Victorian election 2014

Bendigo West

Margin: Labor 3.1%
Region: Northern Victoria
Federal: Bendigo

Candidates in ballot paper order



Family First

Liberal (bottom)

Labor (top)


Rise Up Australia

Country Alliance




RESULTS MAP: Two-party preferred booth results from 2010 state election showing Liberal majority in blue and Labor in red. New boundaries in thicker blue lines, old ones in thinner red lines. Boundary data courtesy of Ben Raue of The Tally Room.

PAST RESULTS: Break at 1999 represents effect of the subsequent redistribution.

DEMOGRAPHICS: Based on 2012 census. School Leavers is percentage of high school graduates divided by persons over 18. LOTE is number identified as speaking language other than English at home, divided by total population.

Bendigo West encompasses the city of Bendigo to the west of the rail line that divides it from south to north, and also extends southwards through rural territory to cover another substantial regional centre in Castlemaine. Labor’s strength in the latter makes it naturally the stronger of the two Bendigo seats for Labor, although that is presently obscured by the strength of Jacinta Allan’s personal vote in Bendigo East. The redistribution has transferred 1400 voters around Elphinstone in the south-east of Bendigo West to Macedon, while in the north it gains 800 voters immediately to the north-west of the city from Bendigo East, and loses 900 voters further to the west to Ripon. The changes have added 0.2% to the Labor margin.

The present configuration of Bendigo into Bendigo West and Bendigo East was established when the earlier electorate of Bendigo was divided in 1985, which marked a return to a state of affairs which had existed between 1904 and 1927. Earlier still, Bendigo had been accommodated by the single electorate of Sandhurst, reflecting the city’s original name, which elected between one and three members from the establishment of the Legislative Assembly in 1856 until the electorate’s abolition in 1904. Labor was generally dominant in the city until the Bendigo electorate fell to the Liberals in 1964, remaining with them until the Cain government came to power in 1982.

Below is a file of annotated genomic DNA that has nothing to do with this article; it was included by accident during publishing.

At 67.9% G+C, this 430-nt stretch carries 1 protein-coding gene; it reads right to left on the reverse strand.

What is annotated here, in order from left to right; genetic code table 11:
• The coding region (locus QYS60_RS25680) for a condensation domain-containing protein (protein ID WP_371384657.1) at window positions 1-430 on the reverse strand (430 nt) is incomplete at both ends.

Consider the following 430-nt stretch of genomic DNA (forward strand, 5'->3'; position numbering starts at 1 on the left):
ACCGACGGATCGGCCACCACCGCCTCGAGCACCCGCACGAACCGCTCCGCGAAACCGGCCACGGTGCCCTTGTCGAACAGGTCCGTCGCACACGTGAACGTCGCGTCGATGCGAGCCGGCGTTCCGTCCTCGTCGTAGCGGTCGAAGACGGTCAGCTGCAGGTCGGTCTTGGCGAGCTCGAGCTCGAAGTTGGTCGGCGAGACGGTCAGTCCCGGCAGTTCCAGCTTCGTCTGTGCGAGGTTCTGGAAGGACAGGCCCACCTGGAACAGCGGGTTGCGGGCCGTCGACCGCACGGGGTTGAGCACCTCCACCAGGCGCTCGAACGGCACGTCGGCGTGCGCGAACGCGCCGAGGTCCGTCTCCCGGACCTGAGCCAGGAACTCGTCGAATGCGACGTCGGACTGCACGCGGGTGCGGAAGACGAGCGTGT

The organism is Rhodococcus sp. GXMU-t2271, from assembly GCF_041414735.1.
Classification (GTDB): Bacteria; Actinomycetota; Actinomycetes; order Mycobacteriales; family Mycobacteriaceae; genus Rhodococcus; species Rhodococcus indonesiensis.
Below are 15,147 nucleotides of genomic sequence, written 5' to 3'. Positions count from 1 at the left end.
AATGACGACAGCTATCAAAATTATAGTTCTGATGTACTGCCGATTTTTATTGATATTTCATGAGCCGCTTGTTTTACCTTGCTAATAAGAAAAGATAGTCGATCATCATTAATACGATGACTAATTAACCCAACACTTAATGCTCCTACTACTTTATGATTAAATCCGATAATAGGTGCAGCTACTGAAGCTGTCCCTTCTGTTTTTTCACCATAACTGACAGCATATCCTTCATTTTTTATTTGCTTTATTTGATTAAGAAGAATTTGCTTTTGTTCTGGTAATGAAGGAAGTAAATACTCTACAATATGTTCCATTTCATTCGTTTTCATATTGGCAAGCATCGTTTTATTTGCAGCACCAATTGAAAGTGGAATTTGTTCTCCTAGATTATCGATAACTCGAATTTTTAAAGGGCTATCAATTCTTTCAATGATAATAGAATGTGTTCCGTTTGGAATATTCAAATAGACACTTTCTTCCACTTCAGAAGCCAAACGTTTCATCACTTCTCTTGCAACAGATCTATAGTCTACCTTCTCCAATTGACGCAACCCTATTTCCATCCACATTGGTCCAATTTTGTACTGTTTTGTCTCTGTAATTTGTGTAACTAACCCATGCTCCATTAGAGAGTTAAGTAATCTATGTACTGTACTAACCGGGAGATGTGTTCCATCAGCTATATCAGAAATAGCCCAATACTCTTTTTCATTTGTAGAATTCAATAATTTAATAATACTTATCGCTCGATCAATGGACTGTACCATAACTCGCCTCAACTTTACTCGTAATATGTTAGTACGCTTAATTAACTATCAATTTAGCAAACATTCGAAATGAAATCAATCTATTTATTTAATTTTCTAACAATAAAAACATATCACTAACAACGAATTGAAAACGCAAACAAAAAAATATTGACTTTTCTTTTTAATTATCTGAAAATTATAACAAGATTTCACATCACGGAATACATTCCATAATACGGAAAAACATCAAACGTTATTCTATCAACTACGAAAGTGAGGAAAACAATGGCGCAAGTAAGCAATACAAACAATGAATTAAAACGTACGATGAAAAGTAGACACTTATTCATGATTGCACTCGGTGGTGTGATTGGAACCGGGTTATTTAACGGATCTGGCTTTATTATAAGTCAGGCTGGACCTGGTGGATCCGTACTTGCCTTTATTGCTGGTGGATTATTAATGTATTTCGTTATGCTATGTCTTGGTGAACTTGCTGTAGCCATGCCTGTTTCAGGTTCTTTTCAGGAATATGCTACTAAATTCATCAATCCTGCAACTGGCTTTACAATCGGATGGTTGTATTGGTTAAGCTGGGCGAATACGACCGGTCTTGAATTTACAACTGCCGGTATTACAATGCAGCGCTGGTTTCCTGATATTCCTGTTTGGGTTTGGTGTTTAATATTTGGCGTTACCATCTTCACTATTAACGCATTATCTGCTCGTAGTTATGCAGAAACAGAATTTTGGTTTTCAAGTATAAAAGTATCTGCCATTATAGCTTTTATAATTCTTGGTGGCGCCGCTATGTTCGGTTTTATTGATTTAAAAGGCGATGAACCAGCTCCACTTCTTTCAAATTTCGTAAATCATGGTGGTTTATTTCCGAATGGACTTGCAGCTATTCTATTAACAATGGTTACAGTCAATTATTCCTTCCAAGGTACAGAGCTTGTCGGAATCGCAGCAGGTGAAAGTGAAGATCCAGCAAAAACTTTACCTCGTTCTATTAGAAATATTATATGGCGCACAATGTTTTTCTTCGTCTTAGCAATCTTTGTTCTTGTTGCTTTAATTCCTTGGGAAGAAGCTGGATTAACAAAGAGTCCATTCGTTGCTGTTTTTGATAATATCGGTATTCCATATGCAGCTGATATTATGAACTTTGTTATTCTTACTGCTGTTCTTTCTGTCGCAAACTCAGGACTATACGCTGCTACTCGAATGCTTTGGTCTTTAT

For the first 14 years after Bendigo East and Bendigo West were recreated in 1985, the former was held by the Liberals and the latter by Labor, except in 1992 when Liberal candidate Max Turner won Bendigo West from Labor’s David Kennedy as part of Jeff Kennett’s landslide win. However, both seats were won by Labor when regional Victoria turned against the Kennett government in 1999, and have remained with them ever since. Bendigo West was recovered for Labor in 1996 by Bob Cameron, a former lawyer and stalwart of the Socialist Left faction, and successive swings over the next two elections left him with a margin of 15.9% in 2002. Cameron served as a minister throughout the years of the Bracks-Brumby government, before bowing out at the 2010 election.

The seat was then retained for Labor by Maree Edwards, an electorate officer to Cameron, who suffered a 7.6% swing fuelled in part by the loss of her predecessor’s personal vote. Edwards reportedly won preselection with the assistance of Jacinta Allan and a peace deal between Labor Unity and the Socialist Left that ensured Cameron would be replaced by a factional colleague. Her Liberal opponent at the election will be Michael Langdon, the chairman of Bendigo Health. The Liberals originally endorsed Jack Lyons, a partner in a local earthmoving company, but he stood aside in early August after what James Campbell of the Herald-Sun described as “hundreds of offensive offensive sexist and racist posts on his Facebook page”. Lyons initially defended the entries to Campbell as “jokes”, but a statement that he had withdrawn his candidacy emerged shortly after from state party director Damien Mantach.

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